A lost short story by Charlotte Brontë has come to light - and it's in French.
According to The Guardian, "L'Ingratitude" was written by a teenage Brontë as homework for her Belgian tutor, and was uncovered by Brontë expert Brian Bracken in a museum archive in Brussels.
The story is apparently dated March 16th 1842, and was written during Charlotte and Emily Brontë's stay in the Belgian capital. According to her letters, Charlotte became infatuated with her teacher during this time.
The bizarre tale she wrote for him is about:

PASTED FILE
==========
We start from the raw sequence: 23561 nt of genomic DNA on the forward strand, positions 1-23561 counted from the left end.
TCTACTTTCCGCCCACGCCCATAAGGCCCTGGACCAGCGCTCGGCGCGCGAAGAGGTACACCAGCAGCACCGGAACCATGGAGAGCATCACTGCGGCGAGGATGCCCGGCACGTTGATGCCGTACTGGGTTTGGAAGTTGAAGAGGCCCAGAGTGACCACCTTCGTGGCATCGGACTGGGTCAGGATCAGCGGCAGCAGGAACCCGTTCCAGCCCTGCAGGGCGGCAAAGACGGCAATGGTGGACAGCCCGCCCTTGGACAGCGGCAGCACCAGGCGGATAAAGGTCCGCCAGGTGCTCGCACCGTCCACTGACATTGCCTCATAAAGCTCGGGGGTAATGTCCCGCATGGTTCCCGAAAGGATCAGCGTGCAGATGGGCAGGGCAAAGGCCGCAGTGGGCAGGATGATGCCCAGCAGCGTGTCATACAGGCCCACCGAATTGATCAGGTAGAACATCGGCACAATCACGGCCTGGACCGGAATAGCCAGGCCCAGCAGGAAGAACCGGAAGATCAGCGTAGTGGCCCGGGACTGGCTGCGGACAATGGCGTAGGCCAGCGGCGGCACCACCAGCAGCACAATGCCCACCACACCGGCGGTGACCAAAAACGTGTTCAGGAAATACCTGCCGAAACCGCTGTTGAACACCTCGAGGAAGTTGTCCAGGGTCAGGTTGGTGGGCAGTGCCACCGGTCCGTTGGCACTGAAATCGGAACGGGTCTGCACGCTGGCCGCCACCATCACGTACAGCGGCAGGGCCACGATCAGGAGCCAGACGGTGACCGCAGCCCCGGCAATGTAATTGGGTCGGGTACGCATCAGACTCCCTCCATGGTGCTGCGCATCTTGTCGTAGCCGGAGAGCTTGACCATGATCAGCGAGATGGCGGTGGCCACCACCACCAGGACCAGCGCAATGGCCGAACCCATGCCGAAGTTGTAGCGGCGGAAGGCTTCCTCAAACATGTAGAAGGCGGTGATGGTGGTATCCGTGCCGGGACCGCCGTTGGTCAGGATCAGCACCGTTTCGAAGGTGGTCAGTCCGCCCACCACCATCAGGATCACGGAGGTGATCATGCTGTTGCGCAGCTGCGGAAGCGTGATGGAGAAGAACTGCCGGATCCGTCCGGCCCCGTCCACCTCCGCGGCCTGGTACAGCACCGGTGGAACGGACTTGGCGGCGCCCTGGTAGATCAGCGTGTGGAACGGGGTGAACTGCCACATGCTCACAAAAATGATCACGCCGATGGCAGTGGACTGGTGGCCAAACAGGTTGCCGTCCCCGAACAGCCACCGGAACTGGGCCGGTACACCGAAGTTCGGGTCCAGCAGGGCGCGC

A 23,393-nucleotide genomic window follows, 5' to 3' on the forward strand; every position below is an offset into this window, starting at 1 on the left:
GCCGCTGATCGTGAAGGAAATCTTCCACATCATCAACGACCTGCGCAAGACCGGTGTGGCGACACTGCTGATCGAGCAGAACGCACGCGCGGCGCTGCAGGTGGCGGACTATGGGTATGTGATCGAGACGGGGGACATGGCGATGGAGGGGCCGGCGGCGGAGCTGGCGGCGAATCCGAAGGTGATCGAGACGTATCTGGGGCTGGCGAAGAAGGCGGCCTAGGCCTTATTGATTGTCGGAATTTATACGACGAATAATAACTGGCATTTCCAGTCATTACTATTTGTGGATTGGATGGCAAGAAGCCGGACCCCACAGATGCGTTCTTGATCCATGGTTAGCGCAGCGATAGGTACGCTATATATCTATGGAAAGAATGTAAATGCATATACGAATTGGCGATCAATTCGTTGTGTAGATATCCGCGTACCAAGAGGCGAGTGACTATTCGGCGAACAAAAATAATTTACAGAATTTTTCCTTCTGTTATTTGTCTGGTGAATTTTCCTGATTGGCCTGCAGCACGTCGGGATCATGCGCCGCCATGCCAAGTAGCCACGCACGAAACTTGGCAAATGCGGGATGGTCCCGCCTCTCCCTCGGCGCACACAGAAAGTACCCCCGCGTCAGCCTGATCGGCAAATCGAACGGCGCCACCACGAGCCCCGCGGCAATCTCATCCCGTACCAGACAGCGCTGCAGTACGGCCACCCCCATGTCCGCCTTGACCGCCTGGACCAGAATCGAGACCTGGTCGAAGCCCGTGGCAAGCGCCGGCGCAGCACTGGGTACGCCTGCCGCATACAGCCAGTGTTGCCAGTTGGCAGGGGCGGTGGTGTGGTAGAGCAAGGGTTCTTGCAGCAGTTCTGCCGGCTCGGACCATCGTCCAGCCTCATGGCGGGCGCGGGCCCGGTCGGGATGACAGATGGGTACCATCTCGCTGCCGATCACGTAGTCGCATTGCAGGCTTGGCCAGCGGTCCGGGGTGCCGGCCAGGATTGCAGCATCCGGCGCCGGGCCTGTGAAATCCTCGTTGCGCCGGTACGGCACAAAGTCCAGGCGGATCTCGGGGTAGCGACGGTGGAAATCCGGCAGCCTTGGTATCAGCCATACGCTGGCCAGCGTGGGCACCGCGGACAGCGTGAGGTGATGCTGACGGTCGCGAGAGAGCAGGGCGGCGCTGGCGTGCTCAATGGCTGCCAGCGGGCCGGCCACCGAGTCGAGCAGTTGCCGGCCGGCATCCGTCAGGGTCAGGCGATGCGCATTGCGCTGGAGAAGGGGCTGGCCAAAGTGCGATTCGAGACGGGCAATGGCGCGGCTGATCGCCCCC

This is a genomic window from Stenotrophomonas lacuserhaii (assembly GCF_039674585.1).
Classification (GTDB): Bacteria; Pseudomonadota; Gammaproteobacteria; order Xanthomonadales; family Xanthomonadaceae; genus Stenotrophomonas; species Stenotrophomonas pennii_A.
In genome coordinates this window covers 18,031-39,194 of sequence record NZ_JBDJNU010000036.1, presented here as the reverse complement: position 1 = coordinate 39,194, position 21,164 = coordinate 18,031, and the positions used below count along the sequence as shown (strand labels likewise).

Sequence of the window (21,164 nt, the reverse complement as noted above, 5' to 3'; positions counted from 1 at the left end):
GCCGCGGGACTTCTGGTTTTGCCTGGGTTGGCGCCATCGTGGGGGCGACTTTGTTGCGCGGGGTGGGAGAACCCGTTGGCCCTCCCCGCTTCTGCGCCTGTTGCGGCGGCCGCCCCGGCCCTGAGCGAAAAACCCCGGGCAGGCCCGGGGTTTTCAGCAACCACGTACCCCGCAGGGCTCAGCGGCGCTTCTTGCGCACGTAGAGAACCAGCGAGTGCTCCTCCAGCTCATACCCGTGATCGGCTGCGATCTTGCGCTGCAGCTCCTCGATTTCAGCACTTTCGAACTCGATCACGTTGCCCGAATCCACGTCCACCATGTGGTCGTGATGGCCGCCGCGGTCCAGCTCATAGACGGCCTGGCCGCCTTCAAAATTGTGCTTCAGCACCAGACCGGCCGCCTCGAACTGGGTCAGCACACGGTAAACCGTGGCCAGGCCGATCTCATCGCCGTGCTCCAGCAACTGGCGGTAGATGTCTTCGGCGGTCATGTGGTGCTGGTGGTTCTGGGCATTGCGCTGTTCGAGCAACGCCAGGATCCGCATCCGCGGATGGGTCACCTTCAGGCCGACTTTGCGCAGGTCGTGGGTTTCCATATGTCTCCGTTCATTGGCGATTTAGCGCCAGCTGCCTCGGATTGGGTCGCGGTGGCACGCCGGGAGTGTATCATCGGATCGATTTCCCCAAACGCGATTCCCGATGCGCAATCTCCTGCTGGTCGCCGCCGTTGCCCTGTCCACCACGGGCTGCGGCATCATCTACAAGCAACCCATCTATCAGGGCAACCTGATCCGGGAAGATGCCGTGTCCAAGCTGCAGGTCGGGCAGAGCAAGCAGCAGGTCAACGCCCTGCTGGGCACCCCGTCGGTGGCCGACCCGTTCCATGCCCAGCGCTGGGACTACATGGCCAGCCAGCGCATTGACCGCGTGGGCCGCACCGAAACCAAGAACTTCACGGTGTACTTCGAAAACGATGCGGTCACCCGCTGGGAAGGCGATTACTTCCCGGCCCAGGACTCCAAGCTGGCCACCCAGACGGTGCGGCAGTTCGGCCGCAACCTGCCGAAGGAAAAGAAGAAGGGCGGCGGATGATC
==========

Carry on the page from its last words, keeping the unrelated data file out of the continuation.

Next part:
"a thoughtless young rat who escapes his father's protective care in search of adventure in the countryside and comes to a sorry end. The tale contrasts the solemn paternal devotion of the father with the reckless abandon of his "ingrate" offspring."
The story will be published on the London Review of Books website tomorrow.
This isn't the first time that a "lost" story by a teenage Charlotte Brontë has been discovered - in November, a tiny manuscript produced by the writer when she was 14 years old, and that told the story of a man who imprisons his enemy in the attic, was sold at auction to a Paris-based museum.